Sourcing the best fishing reels is something of a challenge in the modern internet age.
And yet it is one of the most important acts a budding fisherman can take when putting together his fishing gear.
The right reel is essential to ensure a good days fishing. Whether you are fishing for salmon, swordfish or snapper there are quite a few options out there.
Making the right choice can certainly be daunting, if this is your first forray into the world of fishing reels.
The fishing reel is, at first sight, a complicated piece of kit and wading through all the marketing garbage online can wear you down.
That being said, here at Go Get a Fish, we have accumulated a great deal of knowledge and experience over the years and we feel confident in recommending our best fishing reels.
Those that made our list have been selected on their performance across a number of key characteristics.
But before we get to our recommended best fishing reels, allow us to give you, the novice angler, a brief background as to fishing reels.
The Basics of Fishing Reels
A Little Bit of History
Ask a fishing historian and he will tell you that the fishing reel was invented in the Song Dynasty by the plucky Chinese. They were quite the inventive bunch back then (less so now) and the earliest depiction of a fishing reel can be seen in the painting Angler on a Wintry Lake by Ma Yuan from around 1195 AD.
The English later got in on the act in 1650 AD and subsequently fishing reels started to appear in London shops by the 1760s. Then the Americans got involved in the reel business in 1820 and from there fishing reels really took off in popularity. Over the years many reels mutated and developed bringing us to the modern day array of reels.
The Types of Fishing Reel
Spend ten minutes looking at fishing reels on amazon and you will either give up or begin to notice that reels are often subcatagorised into the following styles.
- Spincast Reels
- Spinning Reels
- Centerpin Reels
- Baitcasting Reels
- Trolling Reels
- Fly Fishing Reels
It is worth understanding these different reels as each have particular uses and are tailored to different conditions and different level of experience.
#1 – Spincast Reels
The spincaster reel is the basic reel for kids and beginner anglers. It is super inexpensive and incredibly easy to get to grips with. It has decent casting accuracy and is easy to untangle.
However is does have its disadvantages. It can’t really be used when hunting big game fish and they are also not very suitable to cast very far. Most people use this reel to learn the basics and then quickly move onto something more substantial.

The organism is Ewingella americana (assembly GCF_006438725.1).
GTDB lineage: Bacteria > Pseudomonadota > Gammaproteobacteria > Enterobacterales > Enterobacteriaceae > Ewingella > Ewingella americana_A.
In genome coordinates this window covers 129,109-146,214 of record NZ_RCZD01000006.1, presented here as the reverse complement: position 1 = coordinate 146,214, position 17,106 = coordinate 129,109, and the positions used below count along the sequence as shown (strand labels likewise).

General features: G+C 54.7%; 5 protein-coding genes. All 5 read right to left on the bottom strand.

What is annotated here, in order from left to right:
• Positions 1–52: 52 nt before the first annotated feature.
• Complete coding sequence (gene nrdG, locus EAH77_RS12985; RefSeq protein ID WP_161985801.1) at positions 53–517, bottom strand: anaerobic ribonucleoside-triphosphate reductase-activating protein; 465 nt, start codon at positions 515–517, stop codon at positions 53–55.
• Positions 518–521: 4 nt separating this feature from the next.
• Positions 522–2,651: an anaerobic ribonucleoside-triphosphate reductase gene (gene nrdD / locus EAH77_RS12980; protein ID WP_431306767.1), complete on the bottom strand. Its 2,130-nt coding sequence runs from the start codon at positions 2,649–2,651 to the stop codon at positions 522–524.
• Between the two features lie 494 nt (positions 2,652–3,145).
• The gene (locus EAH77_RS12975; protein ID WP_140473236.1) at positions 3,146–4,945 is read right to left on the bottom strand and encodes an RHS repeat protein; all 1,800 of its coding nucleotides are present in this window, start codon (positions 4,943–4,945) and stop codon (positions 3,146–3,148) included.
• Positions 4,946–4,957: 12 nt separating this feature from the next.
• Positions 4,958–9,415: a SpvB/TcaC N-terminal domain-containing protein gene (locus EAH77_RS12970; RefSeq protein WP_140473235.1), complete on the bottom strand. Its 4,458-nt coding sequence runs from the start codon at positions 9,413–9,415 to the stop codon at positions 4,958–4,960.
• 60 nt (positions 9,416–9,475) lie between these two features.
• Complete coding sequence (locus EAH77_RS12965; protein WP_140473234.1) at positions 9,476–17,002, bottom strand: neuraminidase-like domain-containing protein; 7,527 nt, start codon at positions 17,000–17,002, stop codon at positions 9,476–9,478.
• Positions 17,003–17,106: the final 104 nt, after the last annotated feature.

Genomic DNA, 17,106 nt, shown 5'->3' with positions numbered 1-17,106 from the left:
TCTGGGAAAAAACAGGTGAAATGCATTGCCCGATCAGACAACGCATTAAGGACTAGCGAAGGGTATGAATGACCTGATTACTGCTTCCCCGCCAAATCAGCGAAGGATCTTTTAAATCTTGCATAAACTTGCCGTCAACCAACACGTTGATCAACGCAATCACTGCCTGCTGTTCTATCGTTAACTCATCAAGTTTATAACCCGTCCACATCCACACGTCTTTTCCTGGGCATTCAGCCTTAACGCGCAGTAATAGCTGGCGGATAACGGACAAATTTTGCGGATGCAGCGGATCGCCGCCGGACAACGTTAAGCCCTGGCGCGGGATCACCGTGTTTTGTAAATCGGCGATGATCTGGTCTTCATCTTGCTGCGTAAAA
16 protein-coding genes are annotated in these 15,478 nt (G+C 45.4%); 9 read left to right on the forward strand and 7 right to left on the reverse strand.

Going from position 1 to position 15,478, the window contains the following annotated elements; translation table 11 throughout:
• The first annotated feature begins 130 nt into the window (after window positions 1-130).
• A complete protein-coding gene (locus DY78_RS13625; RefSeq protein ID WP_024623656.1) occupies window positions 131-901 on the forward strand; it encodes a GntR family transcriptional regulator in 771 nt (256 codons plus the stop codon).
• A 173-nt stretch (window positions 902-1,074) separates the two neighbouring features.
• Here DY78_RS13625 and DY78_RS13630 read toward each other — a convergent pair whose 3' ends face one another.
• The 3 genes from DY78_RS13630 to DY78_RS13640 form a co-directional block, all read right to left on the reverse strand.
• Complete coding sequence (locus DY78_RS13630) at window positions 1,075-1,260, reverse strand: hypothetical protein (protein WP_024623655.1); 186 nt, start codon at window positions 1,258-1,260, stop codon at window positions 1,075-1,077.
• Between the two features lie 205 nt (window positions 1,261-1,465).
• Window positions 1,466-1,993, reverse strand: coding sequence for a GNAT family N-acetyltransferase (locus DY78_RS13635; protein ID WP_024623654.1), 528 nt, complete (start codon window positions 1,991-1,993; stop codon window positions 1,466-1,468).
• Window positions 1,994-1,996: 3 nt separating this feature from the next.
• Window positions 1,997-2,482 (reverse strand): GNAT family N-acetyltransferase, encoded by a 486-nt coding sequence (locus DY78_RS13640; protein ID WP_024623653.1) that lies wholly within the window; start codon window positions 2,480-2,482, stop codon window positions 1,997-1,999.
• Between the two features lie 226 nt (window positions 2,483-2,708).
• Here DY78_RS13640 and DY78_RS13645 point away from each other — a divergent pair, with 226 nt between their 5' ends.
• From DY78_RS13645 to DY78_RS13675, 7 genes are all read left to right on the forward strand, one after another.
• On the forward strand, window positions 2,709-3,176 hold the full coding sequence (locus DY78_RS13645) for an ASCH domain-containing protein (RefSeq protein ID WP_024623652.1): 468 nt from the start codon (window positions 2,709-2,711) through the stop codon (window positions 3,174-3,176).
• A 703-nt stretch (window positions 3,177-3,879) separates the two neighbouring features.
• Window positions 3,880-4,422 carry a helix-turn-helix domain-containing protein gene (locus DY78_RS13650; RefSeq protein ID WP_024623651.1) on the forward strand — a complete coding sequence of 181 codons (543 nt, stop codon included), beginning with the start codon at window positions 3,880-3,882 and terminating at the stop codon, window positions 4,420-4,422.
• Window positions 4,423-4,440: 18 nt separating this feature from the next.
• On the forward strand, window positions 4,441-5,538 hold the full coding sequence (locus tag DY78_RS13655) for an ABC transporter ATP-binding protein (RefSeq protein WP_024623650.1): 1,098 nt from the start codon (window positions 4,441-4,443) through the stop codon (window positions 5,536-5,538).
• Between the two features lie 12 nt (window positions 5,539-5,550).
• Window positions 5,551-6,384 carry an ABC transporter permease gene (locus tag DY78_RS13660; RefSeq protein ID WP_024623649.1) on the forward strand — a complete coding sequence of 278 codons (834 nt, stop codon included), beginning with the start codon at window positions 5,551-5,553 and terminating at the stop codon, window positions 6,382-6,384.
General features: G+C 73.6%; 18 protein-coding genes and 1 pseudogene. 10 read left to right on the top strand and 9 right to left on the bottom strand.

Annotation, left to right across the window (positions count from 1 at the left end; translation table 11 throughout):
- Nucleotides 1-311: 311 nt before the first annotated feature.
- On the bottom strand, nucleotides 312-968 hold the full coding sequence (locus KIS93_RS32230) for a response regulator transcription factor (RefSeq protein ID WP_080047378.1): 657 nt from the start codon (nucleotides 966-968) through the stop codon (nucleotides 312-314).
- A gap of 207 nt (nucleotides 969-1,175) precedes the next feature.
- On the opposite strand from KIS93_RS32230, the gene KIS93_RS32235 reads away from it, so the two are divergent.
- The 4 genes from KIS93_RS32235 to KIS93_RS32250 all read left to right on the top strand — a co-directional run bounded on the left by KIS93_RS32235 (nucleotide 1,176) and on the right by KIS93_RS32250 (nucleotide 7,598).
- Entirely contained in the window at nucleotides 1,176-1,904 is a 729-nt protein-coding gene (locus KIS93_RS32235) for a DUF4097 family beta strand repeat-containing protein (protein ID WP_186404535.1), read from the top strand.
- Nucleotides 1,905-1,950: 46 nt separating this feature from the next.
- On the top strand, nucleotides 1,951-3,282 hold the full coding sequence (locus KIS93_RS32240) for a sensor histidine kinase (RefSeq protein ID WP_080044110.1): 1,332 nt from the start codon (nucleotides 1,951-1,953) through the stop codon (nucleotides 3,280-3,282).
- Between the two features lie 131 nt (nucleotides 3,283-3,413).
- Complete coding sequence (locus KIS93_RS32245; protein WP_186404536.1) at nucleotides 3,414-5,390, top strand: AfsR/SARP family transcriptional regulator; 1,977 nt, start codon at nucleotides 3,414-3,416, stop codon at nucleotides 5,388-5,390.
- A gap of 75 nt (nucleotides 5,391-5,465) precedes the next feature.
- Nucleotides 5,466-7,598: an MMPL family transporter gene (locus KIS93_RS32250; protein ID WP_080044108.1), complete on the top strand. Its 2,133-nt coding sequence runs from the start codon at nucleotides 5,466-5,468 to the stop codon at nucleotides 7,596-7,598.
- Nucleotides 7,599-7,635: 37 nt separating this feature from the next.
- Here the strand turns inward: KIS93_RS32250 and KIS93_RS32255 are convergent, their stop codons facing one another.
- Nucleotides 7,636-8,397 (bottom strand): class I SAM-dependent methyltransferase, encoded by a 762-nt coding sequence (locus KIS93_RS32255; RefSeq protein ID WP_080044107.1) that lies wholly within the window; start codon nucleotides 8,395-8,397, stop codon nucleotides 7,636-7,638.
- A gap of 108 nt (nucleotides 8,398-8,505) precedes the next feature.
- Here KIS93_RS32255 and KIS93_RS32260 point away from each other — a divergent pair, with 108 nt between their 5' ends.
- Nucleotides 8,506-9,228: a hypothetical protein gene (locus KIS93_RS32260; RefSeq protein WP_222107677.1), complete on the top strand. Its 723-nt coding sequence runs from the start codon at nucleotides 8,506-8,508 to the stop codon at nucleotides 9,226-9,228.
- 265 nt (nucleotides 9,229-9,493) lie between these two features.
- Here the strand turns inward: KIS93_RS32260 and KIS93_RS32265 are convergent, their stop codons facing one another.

#2 – Spinning Reels
The spinning reel is probably the most iconic of the fishing reels and very good for beginner and seasoned anglers alike. It is a very easy reel to learn how to use and, once mastered, is very versatile.
The bail for the reel spins as your line is being retrieved, hence the name. These types of reels are very affordable and you may want to jump straight past the spincast and start out with this type of reel.
#3 – Centerpin Reels
Centerpins reels are designed mainly to feature a large diameter spool which is free to rotate round a central pin, hence the name. Such a reel is designed for longer casts.
#4 – Baitcasting Reels
So the baitcasting reel is very popular for more experienced anglers. During the release it ensures there is not line twist and it can also help to produce greater power for more distance when casting.
The baitcaster gives more control and accuracy and is pretty good for big game fishing with heavier lines. A disadvantage is that it will require more practice and skill to master, but that is all part of the fun of fishing.
#5 – Trolling Reels
Trolling reels are mainly used for deep sea and offshore fishing. Designed to handle big game fish from the depths of the sea these reels have their uses for anglers targeting those species. However, in my native South Africa we call them “multipliers” and they are very popular amongst rock and surf anglers as well.
#6 – Fly Fishing Reels
Fly fishing reels are designed with precision in mind. When fly fishing, you need to have accuracy in order to cast the line to your desired spot, so fly fishing reels offer some of the most accurate casting you can find.
The Market for Fishing Reels
As with most pieces of technical fishing equipment there are a number of brands jousting for space in the market. Each has their own history and are known for specialising in one or more the above types of reel.
In truth there are too many brands to mention, but in our opinion it is worth looking into the following.
- Abu Gracia – Originally Swedish and now owned by Pure Fishing in the USA – http://www.abugarcia.com/
- Daiwa – A reliable Japanese company that produces all types of fishing gear – http://www.daiwa.com/
- Okuma – Another fantastic Japanese company with a strong reputuation amonsts anglers – https://www.okumafishing.com/